1. Chrismapp72:

      I just had to reply to your post, since I’m more of a simple team member and don’t really have any authority in my position. I can tell you that while you may be correct about some people, often times you just have to figure out what inspires or drives people. Show them you care about them as an individual. This isn’t always easy, but it seems that you have a negative take on the situation. Especially if you are trying to fix a culture you originally created.

      It’s just like Entreleadership says, hire correctly, take care of them, set high and clear expectations and help the non-performers move on.

      You may be too emotionally invested and might need to take a step back?

      No matter what, good luck and God bless!

    2. Dang Chris!! Well put. It is crazy the entitlement mentality that there is in this country. I think you would love Andy Andrew’s book How Do You Kill 11 Million People. I think people are being sold a lie that someone else needs to take care of them. Ugh!!!

  4. Culture is so important, but often left to happen by itself. I totally agree that it MUST be intentional for optimum performance!

    I would really like to get your take on an organization that doesn’t have any desire to discuss culture from the very top and what someone lower on the food chain (Sales person) can do about it? Sorry for the run-on sentence!

    I believe that you would tell this hypothetical person that it may be time to move on? 😉

    Thanks again for the great content Chris!

  5. Love this post! I think this is SO critical in business, church, volunteer organizations, families, communities and so on…

    I’ve had the privilege of working with amazing leaders that were crystal clear on what type of culture they wanted to build. And you know what? The people that can’t handle it sometimes weed themselves out! They just can’t tolerate it and leave or make enough big mistakes to step on people’s toes until they’re walked out.

    I’ve seen culture that is so strong and embedded in the key players that they start monitoring it in their peers. Hey, my three-year old daughter has told my husband “we don’t wear shoes in the house because we get the floor dirty” or “we always give each other a blessing before we leave the house” or “you can’t eat donuts before supper because they’re not healthy for you”… You get the idea.

    A good organizational culture is like a good family environment. If you don’t have it, you can’t fake it.

  6. In some volunteer organizations I’m in, I’d love people to be more interested and take more ownership. Right now, it’s more like clock in, clock out.
    How do you cast a vision like that? I’m afraid it may end up looking like I’m nagging or harping. I fear that it may result in rolling eyes instead of in a change of culture.

    1. The most important thing is you have to cast a vision that is exciting. If you just hit the house keeping items, then you’re right, they will be rolling their eyes back in their head. Instead, show them a vision of something that is bigger than them. Show them why it’s so important that they are a part of it. Make it big.

  7. I guess a key here is knowing what kind of culture you want before your organization gets too big and full of people who don’t align with your desired culture. Its so hard to reverse that years later.

    1. Absolutely correct. It’s turning a dingy when you’re small and turning a battleship when you’re big. Both can be done but one is considerably easier. And yes Joel I did use dingy. 🙂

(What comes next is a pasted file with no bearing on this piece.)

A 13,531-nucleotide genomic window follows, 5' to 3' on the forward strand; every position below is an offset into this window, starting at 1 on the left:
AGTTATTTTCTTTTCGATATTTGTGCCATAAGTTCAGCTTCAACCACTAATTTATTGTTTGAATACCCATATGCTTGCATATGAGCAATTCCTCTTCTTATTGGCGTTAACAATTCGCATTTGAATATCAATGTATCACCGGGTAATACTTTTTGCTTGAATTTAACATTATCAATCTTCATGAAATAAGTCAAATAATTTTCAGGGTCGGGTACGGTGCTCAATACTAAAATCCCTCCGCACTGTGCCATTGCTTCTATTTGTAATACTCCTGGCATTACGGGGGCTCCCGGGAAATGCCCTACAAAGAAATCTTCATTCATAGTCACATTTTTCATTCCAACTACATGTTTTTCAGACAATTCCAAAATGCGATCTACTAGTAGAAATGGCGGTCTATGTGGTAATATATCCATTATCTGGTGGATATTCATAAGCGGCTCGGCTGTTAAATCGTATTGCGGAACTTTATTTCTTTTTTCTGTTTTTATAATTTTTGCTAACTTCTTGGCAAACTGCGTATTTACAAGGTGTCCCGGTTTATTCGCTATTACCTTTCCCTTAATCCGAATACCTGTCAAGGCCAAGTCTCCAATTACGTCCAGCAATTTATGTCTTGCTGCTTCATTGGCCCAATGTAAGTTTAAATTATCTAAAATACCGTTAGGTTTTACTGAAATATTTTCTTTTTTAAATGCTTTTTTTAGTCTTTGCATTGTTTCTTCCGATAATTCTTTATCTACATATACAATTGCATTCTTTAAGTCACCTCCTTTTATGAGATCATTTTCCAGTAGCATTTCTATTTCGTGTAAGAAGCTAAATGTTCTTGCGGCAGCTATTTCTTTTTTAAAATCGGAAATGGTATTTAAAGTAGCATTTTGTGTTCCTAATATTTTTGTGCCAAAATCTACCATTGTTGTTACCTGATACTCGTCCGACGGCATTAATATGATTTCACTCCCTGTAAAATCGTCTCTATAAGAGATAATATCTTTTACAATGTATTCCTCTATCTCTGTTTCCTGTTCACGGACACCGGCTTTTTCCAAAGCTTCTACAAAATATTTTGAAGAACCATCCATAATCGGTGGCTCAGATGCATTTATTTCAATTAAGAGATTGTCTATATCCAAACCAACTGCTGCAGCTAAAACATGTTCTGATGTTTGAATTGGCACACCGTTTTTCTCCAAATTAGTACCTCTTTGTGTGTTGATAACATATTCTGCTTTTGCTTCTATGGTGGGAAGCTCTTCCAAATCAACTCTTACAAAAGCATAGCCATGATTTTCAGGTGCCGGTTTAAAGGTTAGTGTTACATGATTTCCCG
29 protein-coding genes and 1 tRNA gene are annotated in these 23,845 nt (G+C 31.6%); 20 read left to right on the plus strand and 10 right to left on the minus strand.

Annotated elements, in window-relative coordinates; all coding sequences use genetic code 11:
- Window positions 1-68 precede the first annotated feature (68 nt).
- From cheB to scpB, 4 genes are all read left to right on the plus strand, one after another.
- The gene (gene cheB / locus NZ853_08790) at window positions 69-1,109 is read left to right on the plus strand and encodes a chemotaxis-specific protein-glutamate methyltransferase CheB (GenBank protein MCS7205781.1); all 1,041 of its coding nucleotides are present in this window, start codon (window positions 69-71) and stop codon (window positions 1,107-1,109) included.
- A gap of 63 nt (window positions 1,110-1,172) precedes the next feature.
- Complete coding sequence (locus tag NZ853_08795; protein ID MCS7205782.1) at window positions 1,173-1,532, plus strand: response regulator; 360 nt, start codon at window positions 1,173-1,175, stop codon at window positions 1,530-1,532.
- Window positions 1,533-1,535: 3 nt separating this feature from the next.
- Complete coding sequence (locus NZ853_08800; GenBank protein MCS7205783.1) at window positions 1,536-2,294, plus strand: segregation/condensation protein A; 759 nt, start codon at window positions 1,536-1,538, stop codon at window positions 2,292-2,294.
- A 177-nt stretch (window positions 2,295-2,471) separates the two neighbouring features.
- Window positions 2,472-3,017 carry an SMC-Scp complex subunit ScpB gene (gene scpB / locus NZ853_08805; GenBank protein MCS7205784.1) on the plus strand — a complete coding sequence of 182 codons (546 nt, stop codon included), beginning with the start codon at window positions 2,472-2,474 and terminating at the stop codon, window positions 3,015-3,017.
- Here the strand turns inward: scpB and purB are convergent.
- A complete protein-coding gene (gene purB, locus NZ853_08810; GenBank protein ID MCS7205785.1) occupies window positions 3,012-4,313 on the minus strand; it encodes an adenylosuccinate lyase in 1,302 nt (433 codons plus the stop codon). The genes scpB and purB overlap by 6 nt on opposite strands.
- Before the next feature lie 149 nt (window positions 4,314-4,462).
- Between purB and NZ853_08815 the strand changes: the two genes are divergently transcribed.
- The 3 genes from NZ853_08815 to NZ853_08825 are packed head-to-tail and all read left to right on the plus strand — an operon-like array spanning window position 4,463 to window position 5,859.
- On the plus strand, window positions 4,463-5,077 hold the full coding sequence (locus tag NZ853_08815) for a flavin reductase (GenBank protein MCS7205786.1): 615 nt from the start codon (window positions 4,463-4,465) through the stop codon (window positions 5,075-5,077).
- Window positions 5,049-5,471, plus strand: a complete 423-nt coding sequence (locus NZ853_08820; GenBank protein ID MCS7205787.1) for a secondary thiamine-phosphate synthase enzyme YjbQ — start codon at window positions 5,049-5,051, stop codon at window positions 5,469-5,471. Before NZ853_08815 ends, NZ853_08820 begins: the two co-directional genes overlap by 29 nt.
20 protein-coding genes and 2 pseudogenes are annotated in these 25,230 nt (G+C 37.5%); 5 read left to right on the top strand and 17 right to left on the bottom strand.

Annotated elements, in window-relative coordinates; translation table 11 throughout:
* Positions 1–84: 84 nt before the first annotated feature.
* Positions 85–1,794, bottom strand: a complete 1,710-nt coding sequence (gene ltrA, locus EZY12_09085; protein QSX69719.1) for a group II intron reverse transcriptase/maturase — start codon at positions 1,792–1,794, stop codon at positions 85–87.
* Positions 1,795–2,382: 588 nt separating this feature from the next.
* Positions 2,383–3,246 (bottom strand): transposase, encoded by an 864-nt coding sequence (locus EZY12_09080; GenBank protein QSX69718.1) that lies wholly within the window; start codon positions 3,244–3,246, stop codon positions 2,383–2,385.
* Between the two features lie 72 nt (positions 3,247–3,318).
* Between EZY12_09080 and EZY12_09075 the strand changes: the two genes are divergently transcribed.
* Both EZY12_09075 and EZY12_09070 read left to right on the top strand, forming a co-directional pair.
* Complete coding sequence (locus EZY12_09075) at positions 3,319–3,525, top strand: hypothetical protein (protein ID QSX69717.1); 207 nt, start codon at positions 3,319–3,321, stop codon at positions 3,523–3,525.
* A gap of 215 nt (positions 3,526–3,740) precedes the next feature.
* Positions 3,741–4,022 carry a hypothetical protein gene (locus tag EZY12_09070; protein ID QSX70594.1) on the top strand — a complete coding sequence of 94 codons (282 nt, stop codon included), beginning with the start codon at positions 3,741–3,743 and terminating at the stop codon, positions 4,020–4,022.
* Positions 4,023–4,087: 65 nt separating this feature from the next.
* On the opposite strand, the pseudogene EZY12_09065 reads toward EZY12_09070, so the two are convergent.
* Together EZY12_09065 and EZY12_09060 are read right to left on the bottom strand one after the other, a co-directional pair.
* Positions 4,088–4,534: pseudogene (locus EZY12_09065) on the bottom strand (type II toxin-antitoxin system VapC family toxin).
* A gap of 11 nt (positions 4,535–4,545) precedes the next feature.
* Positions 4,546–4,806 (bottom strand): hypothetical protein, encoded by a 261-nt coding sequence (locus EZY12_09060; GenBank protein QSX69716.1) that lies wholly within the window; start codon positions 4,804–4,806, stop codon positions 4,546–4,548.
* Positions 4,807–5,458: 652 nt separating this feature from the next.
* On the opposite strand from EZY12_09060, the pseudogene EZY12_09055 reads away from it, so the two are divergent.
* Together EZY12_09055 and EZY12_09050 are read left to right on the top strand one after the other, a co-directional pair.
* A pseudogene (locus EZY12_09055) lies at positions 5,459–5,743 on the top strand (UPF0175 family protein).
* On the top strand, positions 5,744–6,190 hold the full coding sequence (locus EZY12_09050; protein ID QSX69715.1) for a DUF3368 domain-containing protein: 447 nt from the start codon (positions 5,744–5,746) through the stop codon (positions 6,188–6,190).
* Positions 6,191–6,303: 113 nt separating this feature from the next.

8. Ricardo Butler

    Man you guys put out some good, clean cut stuff. I just order three books and I finished one of them. The first one is called Change Agent by Os Hillman. The second one is called 5 Levels of Leadership by John Maxwell, which I had to put on hold to do the leadership level assessment to continue the book. I usually don’t do the little helps in most books but the Lord lead me as the leader of both an international ministry and a online blogging business network to start doing these. I have plateaued for the last couple of months and so has both the ministry and the business. That means so has all those who are under my leadership. We’ve gotten lukewarm as Christ put it so bluntly. My mentor told me that I need to take a good hard look in the mirror and realize that I am the problem. So I start with me. Then I took John Maxwell’s assessment to all off my team and my family so they can give me honest iron sharpens iron feedback on how I am doing. I don’t want brown noses. I want the hard truth. A man did they give it too me! So after I get the rest of the assessments in, I will know where I am at, then go back into the book to start my process into winning and incarnating Christ-like attributes back into my character. And the third book I got was the EntreLeadership book. Man I have to tell you that book is in your face stuff. I’ve been listening to the podcast, which are powerful. But reading material has a heavier effect on my thought process then an audio. It sticks with me longer. Plus I get to highlight or write notes in the book, etc. So immediately I’ve been with the Lord’s help putting in practice what the Lord wants us to do like reevaluating the vision, re-casting the vision, making sure we all agree on what God wants us to do, then assigning people their parts according to the needs and their strengths withing our ministry, families, and business. These three are one to us. All principles practiced at home are taking to the business and the ministry (church) realm. Are word for 2012 is “Adamant”, because we are hardcore about changing our culture so that we can win and help others how to win!

    Thanks for the post! God bless!

  9. Chris – great message here …. we need to get this out to more people … sometimes it is like preaching to the choir ….. the people that are not listening to this need to be the ones doing it ….. thanks for taking the lead on equipping organizations and not for profits!